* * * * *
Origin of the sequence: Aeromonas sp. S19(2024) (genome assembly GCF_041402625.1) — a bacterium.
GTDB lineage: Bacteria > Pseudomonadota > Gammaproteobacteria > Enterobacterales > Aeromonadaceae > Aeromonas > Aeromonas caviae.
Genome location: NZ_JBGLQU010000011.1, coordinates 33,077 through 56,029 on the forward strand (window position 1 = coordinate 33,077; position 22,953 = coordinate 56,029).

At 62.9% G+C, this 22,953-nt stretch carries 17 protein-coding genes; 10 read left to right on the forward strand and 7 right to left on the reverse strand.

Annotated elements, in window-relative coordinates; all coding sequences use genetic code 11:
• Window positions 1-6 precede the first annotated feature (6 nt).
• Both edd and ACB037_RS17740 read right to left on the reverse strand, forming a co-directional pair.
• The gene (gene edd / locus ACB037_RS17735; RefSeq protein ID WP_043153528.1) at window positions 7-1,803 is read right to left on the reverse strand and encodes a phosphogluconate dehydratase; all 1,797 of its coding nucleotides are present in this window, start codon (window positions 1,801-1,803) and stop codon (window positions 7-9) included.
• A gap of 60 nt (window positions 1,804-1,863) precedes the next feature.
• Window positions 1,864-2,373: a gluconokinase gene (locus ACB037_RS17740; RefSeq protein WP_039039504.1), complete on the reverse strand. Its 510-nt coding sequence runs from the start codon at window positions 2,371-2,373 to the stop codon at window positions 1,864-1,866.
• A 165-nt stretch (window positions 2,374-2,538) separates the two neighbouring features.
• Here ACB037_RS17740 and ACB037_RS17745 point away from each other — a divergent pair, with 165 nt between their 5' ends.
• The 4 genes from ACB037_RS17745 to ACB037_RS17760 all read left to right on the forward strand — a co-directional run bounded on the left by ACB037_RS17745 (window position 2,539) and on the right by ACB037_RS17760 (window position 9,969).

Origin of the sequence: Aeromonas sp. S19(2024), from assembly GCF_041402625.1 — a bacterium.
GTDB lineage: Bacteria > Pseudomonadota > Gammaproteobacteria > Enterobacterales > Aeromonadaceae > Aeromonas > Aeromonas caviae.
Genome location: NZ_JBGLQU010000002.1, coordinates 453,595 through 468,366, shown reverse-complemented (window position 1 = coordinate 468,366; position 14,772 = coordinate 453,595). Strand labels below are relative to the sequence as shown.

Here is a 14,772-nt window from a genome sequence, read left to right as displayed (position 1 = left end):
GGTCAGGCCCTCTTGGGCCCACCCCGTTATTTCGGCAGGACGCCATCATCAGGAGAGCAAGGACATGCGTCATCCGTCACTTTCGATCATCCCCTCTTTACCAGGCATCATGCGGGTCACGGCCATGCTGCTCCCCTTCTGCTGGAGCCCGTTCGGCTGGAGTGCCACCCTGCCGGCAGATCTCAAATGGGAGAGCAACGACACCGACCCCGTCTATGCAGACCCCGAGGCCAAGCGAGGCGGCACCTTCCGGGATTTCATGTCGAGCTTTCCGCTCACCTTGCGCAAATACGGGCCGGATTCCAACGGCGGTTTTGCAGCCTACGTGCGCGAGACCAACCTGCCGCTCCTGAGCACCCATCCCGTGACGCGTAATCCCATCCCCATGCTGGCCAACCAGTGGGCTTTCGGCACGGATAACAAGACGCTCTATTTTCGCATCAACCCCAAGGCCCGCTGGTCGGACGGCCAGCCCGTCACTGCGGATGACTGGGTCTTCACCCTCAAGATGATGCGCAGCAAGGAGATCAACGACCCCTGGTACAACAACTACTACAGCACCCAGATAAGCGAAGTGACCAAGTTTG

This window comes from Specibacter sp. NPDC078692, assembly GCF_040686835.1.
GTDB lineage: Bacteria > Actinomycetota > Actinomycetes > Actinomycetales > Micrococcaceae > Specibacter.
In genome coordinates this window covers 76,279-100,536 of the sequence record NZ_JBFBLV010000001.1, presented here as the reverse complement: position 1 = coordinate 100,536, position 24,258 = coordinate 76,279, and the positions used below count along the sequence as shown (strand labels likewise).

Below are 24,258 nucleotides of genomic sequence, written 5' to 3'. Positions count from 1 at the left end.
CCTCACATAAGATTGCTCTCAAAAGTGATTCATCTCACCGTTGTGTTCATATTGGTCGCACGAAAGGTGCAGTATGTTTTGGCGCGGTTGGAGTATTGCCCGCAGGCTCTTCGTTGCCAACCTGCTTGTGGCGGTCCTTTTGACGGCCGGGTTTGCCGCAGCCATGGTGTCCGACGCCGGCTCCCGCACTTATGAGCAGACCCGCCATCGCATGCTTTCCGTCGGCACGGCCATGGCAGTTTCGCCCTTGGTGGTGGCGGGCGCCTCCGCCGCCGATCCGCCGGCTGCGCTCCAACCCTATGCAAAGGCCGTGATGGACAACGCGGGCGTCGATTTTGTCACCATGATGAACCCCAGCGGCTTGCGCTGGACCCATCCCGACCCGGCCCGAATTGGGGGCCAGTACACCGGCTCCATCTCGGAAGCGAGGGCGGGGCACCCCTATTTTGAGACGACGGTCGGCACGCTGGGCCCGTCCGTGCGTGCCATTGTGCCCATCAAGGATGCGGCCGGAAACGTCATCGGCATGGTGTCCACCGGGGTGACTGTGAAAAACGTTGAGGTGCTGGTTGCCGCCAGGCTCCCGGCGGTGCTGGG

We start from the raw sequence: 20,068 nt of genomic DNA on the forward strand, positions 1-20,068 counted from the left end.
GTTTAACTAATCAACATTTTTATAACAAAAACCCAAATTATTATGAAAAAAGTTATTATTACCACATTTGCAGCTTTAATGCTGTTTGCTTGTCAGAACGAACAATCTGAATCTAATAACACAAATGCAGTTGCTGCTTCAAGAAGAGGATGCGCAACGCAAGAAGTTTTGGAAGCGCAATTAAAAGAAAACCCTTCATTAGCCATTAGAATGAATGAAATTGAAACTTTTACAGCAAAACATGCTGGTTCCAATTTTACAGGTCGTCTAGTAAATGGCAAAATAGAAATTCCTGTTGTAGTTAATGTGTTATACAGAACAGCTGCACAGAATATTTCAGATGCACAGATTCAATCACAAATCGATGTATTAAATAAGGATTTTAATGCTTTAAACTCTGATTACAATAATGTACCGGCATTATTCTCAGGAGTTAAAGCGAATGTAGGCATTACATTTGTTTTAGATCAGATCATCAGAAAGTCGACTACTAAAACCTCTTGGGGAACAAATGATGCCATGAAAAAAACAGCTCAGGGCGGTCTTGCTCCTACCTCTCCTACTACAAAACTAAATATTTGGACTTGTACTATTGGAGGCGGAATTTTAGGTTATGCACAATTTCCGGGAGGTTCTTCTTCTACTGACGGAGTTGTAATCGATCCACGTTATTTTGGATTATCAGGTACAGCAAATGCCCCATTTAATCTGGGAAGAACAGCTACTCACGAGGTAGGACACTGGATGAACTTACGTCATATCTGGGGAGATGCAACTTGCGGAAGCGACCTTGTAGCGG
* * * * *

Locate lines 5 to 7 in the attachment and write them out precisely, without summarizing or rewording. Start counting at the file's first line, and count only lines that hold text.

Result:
Annotated elements, in window-relative coordinates; all coding sequences use genetic code 11:
• Window positions 1-6 precede the first annotated feature (6 nt).
• Both edd and ACB037_RS17740 read right to left on the reverse strand, forming a co-directional pair.